Egyptian consumer confidence in the third quarter of 2012 held the same ranking as the previous quarter, standing at 103 on the Nielsen’s consumer confidence index.
Nielsen’s latest study, surveying around 29,000 online consumers in 58 countries between 10 August and 7 September , revealed that global consumer confidence rose by one point in Q3 of 2012.
The survey recorded a 16 percentage point drop from Q2 in Egyptians’ concerns over political stability. Yet, figures pertaining to consumer confidence in the job market and the economy in general were not as favourable.
Citizens’ outlook on the prospects of employment during Q3 declined by two percentage points from Q2. The majority of Egyptians (80 per cent) believe the economy is in recession but are optimistic that the economy will recover during the coming 12 months.
“This optimism seems to be fading, having dipped five per cent since the previous quarter. People would like to believe that the regime change will gradually improve the economic situation, but the slight dip in their optimism in this quartier is a bit worrying, the new regime needs to act quickly and send out positive messages that they indeed taking concrete steps to improve the economy,” said the Managing Director of Nielsen Egypt, Ram Moham Rao.
The highest rise in concerns, according to the survey, relate to the general state of the economy. The study recorded a 31 per cent increase from the previous quarter. Angst over the job market among Egyptians recorded the second highest, dropping by 27 per cent from Q2. Astonishingly, concerns over a rise in food prices dipped by five percentage points this quarter.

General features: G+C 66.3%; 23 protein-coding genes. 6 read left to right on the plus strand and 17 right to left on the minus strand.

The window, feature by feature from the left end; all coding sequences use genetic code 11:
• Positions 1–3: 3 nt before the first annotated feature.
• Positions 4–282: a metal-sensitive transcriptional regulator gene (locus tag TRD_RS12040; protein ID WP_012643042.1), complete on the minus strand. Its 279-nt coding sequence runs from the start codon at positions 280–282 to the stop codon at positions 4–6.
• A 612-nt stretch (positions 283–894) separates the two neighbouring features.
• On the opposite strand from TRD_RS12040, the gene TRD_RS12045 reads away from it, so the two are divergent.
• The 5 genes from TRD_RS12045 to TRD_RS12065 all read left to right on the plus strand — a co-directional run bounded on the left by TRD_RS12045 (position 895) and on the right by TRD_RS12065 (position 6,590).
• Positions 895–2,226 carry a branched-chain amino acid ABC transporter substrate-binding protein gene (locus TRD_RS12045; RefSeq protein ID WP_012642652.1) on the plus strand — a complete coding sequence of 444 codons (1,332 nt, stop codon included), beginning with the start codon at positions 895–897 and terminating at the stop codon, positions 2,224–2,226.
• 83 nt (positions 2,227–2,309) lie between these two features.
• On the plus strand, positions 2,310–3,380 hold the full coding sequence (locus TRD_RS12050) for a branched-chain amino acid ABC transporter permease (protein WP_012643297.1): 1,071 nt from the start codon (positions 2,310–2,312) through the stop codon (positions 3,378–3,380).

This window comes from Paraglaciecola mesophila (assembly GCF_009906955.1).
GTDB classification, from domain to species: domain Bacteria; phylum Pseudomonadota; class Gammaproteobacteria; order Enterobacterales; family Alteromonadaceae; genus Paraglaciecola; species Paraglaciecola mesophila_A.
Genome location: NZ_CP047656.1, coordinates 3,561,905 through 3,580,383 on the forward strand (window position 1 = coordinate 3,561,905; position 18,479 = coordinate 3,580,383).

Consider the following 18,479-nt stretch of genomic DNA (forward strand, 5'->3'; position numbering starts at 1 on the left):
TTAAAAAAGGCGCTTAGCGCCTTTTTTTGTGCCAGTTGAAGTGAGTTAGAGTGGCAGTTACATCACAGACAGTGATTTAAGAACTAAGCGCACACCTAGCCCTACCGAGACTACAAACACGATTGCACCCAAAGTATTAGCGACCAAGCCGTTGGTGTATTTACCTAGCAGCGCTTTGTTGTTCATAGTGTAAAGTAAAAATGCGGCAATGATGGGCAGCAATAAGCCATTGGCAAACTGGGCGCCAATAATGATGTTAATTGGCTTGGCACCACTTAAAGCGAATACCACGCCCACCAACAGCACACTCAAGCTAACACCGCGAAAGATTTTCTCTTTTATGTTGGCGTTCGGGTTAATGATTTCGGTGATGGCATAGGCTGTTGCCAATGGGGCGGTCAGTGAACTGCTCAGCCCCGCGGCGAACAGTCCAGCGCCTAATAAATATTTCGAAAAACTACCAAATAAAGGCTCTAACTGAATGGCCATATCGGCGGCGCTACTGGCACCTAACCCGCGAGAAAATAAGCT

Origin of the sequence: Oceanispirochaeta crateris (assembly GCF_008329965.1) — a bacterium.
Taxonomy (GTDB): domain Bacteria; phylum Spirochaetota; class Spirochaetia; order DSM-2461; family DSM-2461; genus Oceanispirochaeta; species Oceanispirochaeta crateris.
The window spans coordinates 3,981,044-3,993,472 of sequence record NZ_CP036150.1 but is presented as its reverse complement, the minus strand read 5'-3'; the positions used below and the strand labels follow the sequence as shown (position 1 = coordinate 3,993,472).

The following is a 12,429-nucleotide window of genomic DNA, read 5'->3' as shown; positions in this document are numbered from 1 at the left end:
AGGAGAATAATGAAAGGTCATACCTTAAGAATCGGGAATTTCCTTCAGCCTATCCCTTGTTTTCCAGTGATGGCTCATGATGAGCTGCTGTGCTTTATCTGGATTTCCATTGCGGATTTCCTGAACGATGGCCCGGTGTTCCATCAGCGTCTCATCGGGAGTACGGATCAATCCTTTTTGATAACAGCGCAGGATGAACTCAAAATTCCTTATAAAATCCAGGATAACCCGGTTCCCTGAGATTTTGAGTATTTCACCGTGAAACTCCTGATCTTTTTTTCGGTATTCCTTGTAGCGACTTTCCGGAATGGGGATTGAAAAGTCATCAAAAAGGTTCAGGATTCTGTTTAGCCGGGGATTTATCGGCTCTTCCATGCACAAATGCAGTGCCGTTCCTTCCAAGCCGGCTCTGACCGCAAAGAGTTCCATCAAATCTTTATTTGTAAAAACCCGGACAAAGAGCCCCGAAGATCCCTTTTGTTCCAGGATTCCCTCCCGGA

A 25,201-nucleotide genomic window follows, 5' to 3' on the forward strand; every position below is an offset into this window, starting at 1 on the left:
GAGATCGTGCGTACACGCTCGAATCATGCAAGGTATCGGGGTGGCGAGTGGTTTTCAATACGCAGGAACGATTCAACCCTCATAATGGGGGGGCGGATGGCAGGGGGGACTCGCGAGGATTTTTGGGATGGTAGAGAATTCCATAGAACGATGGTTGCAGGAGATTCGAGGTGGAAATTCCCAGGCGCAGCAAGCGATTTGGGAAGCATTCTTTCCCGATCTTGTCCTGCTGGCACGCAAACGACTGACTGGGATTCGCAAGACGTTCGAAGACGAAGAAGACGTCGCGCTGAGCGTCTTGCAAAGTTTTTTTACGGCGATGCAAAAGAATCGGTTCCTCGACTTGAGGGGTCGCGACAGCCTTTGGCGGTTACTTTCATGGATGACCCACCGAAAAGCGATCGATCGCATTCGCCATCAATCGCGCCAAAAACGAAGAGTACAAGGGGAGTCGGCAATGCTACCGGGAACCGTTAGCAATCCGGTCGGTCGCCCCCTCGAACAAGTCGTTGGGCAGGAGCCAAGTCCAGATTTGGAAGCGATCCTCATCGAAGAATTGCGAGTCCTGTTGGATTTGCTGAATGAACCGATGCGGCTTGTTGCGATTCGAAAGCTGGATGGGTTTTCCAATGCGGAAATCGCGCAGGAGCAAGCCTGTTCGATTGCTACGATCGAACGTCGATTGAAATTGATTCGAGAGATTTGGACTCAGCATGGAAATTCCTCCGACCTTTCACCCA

“Having a president and a new government have reduced Egyptians’ concerns about political stability their concern now is about the economy,” said Ram. “Obviously the government needs to play a key role quickly in sending out the right signals to people that the economy is being nursed back to health.”
Nielsen’s 2012 Q3 survey found that overall confidence rose in 52 per cent of global markets, as opposed to 41 per cent in Q2 of 2012. Out of 58 markets surveyed, 30 saw an increase; seven remained unchanged while 19 witnessed a decline.
Commenting on the results of the study, the chief economist at The Cambridge Group (part of Nielsen), Venkatesh Bala, highlighted that, “the subdued third quarter results reflect an overall trend that is neither positive nor negative as consumers are treading water very carefully… consumers played it safe in Q3, especially in Europe, which still faces a very precarious economic situation despite some recent stabilising policy initiatives by the European Central Bank. Export growth from China, especially to the Euro zone, has slowed substantially accompanied by restraint among consumers there. Consumers in the US, while less directly impacted by Europe, continue to be cautious in the face of an uneven recovery, marked by still-elevated unemployment levels and disappointing payroll growth.”